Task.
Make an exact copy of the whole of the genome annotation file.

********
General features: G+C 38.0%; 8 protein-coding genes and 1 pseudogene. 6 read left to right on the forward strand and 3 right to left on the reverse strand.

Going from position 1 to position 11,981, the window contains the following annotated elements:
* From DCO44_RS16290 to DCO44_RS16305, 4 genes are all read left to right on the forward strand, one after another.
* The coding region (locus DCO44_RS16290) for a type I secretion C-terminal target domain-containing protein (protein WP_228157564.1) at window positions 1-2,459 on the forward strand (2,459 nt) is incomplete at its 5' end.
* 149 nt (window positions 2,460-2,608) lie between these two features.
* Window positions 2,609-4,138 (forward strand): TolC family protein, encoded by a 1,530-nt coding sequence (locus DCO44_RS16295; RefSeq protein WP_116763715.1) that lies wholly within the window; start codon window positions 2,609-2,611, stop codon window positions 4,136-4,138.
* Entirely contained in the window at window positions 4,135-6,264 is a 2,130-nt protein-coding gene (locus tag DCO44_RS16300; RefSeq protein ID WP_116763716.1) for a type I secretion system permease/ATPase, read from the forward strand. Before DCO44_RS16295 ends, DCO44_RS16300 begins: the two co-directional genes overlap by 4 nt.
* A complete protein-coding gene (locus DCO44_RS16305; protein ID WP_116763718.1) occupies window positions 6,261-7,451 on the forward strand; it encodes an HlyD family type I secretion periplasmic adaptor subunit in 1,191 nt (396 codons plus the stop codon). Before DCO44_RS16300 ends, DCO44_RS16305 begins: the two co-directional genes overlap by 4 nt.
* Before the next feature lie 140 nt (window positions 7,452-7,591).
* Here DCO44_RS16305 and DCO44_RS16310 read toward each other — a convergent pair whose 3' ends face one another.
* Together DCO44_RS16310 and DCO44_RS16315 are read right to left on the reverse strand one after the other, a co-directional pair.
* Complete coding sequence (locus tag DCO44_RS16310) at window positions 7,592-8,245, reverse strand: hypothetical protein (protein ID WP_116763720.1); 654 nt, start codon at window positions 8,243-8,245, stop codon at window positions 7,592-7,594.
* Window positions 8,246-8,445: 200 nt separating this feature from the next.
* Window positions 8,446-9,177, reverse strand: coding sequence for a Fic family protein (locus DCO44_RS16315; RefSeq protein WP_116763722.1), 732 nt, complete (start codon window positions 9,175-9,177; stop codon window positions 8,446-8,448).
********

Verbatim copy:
General features: G+C 38.0%; 8 protein-coding genes and 1 pseudogene. 6 read left to right on the forward strand and 3 right to left on the reverse strand.

Going from position 1 to position 11,981, the window contains the following annotated elements:
* From DCO44_RS16290 to DCO44_RS16305, 4 genes are all read left to right on the forward strand, one after another.
* The coding region (locus DCO44_RS16290) for a type I secretion C-terminal target domain-containing protein (protein WP_228157564.1) at window positions 1-2,459 on the forward strand (2,459 nt) is incomplete at its 5' end.
* 149 nt (window positions 2,460-2,608) lie between these two features.
* Window positions 2,609-4,138 (forward strand): TolC family protein, encoded by a 1,530-nt coding sequence (locus DCO44_RS16295; RefSeq protein WP_116763715.1) that lies wholly within the window; start codon window positions 2,609-2,611, stop codon window positions 4,136-4,138.
* Entirely contained in the window at window positions 4,135-6,264 is a 2,130-nt protein-coding gene (locus tag DCO44_RS16300; RefSeq protein ID WP_116763716.1) for a type I secretion system permease/ATPase, read from the forward strand. Before DCO44_RS16295 ends, DCO44_RS16300 begins: the two co-directional genes overlap by 4 nt.
* A complete protein-coding gene (locus DCO44_RS16305; protein ID WP_116763718.1) occupies window positions 6,261-7,451 on the forward strand; it encodes an HlyD family type I secretion periplasmic adaptor subunit in 1,191 nt (396 codons plus the stop codon). Before DCO44_RS16300 ends, DCO44_RS16305 begins: the two co-directional genes overlap by 4 nt.
* Before the next feature lie 140 nt (window positions 7,452-7,591).
* Here DCO44_RS16305 and DCO44_RS16310 read toward each other — a convergent pair whose 3' ends face one another.
* Together DCO44_RS16310 and DCO44_RS16315 are read right to left on the reverse strand one after the other, a co-directional pair.
* Complete coding sequence (locus tag DCO44_RS16310) at window positions 7,592-8,245, reverse strand: hypothetical protein (protein ID WP_116763720.1); 654 nt, start codon at window positions 8,243-8,245, stop codon at window positions 7,592-7,594.
* Window positions 8,246-8,445: 200 nt separating this feature from the next.
* Window positions 8,446-9,177, reverse strand: coding sequence for a Fic family protein (locus DCO44_RS16315; RefSeq protein WP_116763722.1), 732 nt, complete (start codon window positions 9,175-9,177; stop codon window positions 8,446-8,448).